Age discrimination claim hinged on man's compensation

by on December 15, 2008 · 0 Comment POSTED IN: HR Info Center

Judge was swayed by the replacements’ pay in ADEA lawsuit

As you know, if you fire an older worker and replace him with a younger one who makes substantially less money, you’re facing exposure to an age discrimination lawsuit

Younger replacements

Here’s a case where an employer “eliminated” a 51-year-old man’s position and then divided his responsibilities between two other members of a protected class of workers – women.

Together, the women – both of whom were in their 20s or 30s – earned two-and-one-half times what the man had earned.

You might think the employer had a good case when the man sued for age discrimination, but you’d be wrong.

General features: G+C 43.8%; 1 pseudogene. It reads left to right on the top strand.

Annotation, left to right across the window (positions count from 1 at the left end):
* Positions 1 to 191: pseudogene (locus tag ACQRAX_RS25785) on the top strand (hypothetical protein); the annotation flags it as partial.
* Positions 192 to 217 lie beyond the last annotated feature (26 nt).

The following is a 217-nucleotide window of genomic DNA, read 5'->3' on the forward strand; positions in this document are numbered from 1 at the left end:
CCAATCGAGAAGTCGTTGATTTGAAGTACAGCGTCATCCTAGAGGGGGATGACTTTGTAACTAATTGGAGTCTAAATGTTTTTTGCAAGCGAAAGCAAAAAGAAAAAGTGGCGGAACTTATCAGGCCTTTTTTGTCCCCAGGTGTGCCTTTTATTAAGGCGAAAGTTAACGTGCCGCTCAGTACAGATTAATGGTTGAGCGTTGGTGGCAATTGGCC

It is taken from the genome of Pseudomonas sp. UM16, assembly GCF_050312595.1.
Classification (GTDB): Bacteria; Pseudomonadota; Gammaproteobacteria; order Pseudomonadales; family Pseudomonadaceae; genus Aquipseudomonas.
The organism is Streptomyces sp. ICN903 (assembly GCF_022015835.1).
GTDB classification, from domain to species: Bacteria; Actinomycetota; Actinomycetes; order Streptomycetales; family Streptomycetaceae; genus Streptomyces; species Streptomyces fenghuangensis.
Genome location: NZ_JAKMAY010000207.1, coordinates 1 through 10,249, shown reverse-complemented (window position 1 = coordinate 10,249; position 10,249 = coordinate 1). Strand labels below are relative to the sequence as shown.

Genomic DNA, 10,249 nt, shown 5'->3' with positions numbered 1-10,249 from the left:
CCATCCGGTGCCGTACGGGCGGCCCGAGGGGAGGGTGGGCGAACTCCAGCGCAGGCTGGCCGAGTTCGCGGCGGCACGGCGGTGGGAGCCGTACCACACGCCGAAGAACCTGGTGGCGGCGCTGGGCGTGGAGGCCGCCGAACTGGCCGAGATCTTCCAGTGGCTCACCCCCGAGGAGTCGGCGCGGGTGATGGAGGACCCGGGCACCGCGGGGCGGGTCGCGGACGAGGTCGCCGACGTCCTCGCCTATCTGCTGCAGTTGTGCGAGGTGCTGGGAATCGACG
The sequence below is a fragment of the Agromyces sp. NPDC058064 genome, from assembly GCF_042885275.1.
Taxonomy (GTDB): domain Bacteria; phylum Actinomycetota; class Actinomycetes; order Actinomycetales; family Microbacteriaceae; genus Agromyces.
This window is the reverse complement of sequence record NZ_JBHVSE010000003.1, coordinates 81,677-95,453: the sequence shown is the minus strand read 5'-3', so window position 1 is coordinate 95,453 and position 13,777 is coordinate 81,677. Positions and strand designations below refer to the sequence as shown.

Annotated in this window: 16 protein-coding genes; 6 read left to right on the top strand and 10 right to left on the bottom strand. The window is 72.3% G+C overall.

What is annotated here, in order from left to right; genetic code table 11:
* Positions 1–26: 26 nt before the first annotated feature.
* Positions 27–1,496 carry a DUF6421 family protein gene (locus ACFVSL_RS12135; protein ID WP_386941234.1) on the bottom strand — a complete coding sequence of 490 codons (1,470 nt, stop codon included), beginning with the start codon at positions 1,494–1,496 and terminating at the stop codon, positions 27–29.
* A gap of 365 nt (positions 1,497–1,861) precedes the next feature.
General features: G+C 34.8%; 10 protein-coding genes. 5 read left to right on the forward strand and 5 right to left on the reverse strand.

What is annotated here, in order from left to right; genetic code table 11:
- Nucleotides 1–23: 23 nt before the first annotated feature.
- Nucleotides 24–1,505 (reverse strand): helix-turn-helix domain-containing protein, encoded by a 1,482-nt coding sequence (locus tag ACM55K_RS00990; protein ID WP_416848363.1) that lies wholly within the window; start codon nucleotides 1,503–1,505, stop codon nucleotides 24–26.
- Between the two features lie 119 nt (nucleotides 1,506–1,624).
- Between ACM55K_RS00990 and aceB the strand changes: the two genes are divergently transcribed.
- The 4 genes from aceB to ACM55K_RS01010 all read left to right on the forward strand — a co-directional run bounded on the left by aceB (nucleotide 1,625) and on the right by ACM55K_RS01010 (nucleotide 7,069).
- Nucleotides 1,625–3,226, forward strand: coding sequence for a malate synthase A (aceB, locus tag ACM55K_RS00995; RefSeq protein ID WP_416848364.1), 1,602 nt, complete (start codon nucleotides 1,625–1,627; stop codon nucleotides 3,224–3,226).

In this case, the court agreed that the man’s termination was a pretext for age discrimination.

The man won his age discrimination lawsuit and was awarded $336,000.

Eliminated or shuffled?

In issuing its decision, the court noted that the company saved little, if any, money by laying the man off.

His job hadn’t been eliminated, but given to two younger individuals. And the employer couldn’t come up with a legitimate reason for firing the man. Obviously, it wasn’t to save money. And their claim that the job had been eliminated was suspect: in reality, it had been divided in half, not eliminated.

Bottom line: if you fire an older worker, you’d better be able to document the business reason for eliminating his position.

Cite: Johnson v. Washington Convention Center Authority.

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